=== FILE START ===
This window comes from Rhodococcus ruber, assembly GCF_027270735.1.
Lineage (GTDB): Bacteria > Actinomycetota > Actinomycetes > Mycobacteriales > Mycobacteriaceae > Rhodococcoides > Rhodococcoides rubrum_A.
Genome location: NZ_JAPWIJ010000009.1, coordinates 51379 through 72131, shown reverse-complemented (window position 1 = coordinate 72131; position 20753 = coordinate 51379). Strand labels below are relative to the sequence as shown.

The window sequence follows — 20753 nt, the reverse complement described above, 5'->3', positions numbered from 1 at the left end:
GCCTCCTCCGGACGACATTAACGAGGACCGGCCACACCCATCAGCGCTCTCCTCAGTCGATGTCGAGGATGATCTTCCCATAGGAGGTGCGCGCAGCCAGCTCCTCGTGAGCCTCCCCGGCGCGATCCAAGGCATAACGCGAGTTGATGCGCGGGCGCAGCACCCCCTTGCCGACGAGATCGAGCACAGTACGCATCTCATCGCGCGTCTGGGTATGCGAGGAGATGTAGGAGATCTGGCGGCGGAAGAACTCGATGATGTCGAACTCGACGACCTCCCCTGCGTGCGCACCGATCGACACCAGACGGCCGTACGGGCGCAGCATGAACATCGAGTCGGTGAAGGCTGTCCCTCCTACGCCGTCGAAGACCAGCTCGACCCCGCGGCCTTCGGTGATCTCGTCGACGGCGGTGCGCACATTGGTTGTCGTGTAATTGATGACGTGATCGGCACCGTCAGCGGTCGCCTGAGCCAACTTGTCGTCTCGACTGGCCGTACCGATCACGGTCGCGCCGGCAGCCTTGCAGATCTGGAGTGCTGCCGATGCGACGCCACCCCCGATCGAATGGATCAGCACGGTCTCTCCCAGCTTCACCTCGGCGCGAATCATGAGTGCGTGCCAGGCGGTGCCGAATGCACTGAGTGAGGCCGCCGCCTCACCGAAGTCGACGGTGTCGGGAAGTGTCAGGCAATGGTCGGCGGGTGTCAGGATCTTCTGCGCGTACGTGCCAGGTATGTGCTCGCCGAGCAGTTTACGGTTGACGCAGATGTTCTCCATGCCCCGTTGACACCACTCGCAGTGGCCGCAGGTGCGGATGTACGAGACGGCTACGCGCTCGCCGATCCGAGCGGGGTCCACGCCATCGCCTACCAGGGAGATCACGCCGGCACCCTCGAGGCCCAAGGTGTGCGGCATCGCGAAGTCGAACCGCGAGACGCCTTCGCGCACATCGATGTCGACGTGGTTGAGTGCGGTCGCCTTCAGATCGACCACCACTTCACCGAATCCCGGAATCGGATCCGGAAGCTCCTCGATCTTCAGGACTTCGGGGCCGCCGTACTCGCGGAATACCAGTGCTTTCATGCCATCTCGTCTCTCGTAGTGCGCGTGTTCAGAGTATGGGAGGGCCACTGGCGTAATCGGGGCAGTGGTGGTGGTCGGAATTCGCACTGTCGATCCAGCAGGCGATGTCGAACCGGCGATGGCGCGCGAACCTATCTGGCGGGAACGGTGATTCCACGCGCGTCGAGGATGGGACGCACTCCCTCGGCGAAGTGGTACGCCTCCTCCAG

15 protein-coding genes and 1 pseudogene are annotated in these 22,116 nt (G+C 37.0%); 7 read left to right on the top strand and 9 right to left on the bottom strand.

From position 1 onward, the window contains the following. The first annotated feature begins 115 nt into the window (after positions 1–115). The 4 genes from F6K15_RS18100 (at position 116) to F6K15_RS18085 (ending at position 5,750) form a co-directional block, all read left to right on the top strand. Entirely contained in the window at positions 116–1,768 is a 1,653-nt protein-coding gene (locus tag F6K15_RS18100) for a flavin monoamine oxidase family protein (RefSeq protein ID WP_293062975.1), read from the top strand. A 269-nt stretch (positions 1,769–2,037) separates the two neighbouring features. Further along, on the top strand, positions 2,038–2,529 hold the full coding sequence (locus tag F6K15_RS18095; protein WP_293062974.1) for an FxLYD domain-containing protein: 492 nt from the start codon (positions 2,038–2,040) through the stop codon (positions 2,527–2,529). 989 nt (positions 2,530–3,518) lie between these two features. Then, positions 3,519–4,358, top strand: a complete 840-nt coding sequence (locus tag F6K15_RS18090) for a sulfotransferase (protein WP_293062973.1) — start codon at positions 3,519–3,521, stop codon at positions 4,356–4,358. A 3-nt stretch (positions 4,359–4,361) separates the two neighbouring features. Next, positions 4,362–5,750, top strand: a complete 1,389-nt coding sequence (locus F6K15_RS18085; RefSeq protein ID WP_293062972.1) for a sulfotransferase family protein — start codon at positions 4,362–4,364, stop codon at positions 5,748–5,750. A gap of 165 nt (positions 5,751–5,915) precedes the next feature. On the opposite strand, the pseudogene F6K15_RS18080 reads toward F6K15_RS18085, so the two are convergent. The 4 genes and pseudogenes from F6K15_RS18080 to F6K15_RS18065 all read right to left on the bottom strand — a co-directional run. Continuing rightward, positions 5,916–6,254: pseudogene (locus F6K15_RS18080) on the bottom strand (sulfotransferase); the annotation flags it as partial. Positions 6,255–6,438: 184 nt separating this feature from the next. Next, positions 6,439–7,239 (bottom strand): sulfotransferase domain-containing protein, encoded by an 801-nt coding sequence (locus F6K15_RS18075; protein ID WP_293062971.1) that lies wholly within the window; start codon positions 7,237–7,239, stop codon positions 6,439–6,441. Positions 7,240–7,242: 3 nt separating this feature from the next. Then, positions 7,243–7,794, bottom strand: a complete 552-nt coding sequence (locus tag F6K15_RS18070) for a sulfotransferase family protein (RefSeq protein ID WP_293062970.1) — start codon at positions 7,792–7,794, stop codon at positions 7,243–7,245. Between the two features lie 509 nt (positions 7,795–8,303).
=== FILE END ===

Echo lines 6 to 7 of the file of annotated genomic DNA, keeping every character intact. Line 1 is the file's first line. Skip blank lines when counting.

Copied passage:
15 protein-coding genes and 1 pseudogene are annotated in these 22,116 nt (G+C 37.0%); 7 read left to right on the top strand and 9 right to left on the bottom strand.

From position 1 onward, the window contains the following. The first annotated feature begins 115 nt into the window (after positions 1–115). The 4 genes from F6K15_RS18100 (at position 116) to F6K15_RS18085 (ending at position 5,750) form a co-directional block, all read left to right on the top strand. Entirely contained in the window at positions 116–1,768 is a 1,653-nt protein-coding gene (locus tag F6K15_RS18100) for a flavin monoamine oxidase family protein (RefSeq protein ID WP_293062975.1), read from the top strand. A 269-nt stretch (positions 1,769–2,037) separates the two neighbouring features. Further along, on the top strand, positions 2,038–2,529 hold the full coding sequence (locus tag F6K15_RS18095; protein WP_293062974.1) for an FxLYD domain-containing protein: 492 nt from the start codon (positions 2,038–2,040) through the stop codon (positions 2,527–2,529). 989 nt (positions 2,530–3,518) lie between these two features. Then, positions 3,519–4,358, top strand: a complete 840-nt coding sequence (locus tag F6K15_RS18090) for a sulfotransferase (protein WP_293062973.1) — start codon at positions 3,519–3,521, stop codon at positions 4,356–4,358. A 3-nt stretch (positions 4,359–4,361) separates the two neighbouring features. Next, positions 4,362–5,750, top strand: a complete 1,389-nt coding sequence (locus F6K15_RS18085; RefSeq protein ID WP_293062972.1) for a sulfotransferase family protein — start codon at positions 4,362–4,364, stop codon at positions 5,748–5,750. A gap of 165 nt (positions 5,751–5,915) precedes the next feature. On the opposite strand, the pseudogene F6K15_RS18080 reads toward F6K15_RS18085, so the two are convergent. The 4 genes and pseudogenes from F6K15_RS18080 to F6K15_RS18065 all read right to left on the bottom strand — a co-directional run. Continuing rightward, positions 5,916–6,254: pseudogene (locus F6K15_RS18080) on the bottom strand (sulfotransferase); the annotation flags it as partial. Positions 6,255–6,438: 184 nt separating this feature from the next. Next, positions 6,439–7,239 (bottom strand): sulfotransferase domain-containing protein, encoded by an 801-nt coding sequence (locus F6K15_RS18075; protein ID WP_293062971.1) that lies wholly within the window; start codon positions 7,237–7,239, stop codon positions 6,439–6,441. Positions 7,240–7,242: 3 nt separating this feature from the next. Then, positions 7,243–7,794, bottom strand: a complete 552-nt coding sequence (locus tag F6K15_RS18070) for a sulfotransferase family protein (RefSeq protein ID WP_293062970.1) — start codon at positions 7,792–7,794, stop codon at positions 7,243–7,245. Between the two features lie 509 nt (positions 7,795–8,303).